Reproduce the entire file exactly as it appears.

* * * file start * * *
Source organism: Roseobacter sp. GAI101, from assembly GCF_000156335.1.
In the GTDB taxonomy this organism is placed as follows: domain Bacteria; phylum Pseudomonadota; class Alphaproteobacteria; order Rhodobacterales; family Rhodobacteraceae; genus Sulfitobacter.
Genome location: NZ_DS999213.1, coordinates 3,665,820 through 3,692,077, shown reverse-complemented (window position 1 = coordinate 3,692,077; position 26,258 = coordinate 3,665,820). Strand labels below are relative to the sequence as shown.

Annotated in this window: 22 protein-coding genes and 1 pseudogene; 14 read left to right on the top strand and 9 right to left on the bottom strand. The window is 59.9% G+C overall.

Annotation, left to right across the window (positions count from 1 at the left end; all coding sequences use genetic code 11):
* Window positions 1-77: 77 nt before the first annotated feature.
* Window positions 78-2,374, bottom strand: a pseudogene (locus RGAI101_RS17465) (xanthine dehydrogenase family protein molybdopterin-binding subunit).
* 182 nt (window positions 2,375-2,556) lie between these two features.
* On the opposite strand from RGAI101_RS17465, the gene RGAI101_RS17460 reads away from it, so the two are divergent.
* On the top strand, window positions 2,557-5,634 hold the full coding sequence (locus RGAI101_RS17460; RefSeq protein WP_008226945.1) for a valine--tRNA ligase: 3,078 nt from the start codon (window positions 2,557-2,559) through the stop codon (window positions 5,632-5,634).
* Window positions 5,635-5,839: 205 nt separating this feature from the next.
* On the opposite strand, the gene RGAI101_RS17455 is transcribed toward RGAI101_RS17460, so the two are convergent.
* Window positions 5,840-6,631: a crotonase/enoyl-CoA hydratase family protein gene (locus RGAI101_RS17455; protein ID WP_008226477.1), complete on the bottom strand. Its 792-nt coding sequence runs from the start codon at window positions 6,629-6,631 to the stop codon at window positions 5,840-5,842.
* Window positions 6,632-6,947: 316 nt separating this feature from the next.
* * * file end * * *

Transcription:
Source organism: Roseobacter sp. GAI101, from assembly GCF_000156335.1.
In the GTDB taxonomy this organism is placed as follows: domain Bacteria; phylum Pseudomonadota; class Alphaproteobacteria; order Rhodobacterales; family Rhodobacteraceae; genus Sulfitobacter.
Genome location: NZ_DS999213.1, coordinates 3,665,820 through 3,692,077, shown reverse-complemented (window position 1 = coordinate 3,692,077; position 26,258 = coordinate 3,665,820). Strand labels below are relative to the sequence as shown.

Annotated in this window: 22 protein-coding genes and 1 pseudogene; 14 read left to right on the top strand and 9 right to left on the bottom strand. The window is 59.9% G+C overall.

Annotation, left to right across the window (positions count from 1 at the left end; all coding sequences use genetic code 11):
* Window positions 1-77: 77 nt before the first annotated feature.
* Window positions 78-2,374, bottom strand: a pseudogene (locus RGAI101_RS17465) (xanthine dehydrogenase family protein molybdopterin-binding subunit).
* 182 nt (window positions 2,375-2,556) lie between these two features.
* On the opposite strand from RGAI101_RS17465, the gene RGAI101_RS17460 reads away from it, so the two are divergent.
* On the top strand, window positions 2,557-5,634 hold the full coding sequence (locus RGAI101_RS17460; RefSeq protein WP_008226945.1) for a valine--tRNA ligase: 3,078 nt from the start codon (window positions 2,557-2,559) through the stop codon (window positions 5,632-5,634).
* Window positions 5,635-5,839: 205 nt separating this feature from the next.
* On the opposite strand, the gene RGAI101_RS17455 is transcribed toward RGAI101_RS17460, so the two are convergent.
* Window positions 5,840-6,631: a crotonase/enoyl-CoA hydratase family protein gene (locus RGAI101_RS17455; protein ID WP_008226477.1), complete on the bottom strand. Its 792-nt coding sequence runs from the start codon at window positions 6,629-6,631 to the stop codon at window positions 5,840-5,842.
* Window positions 6,632-6,947: 316 nt separating this feature from the next.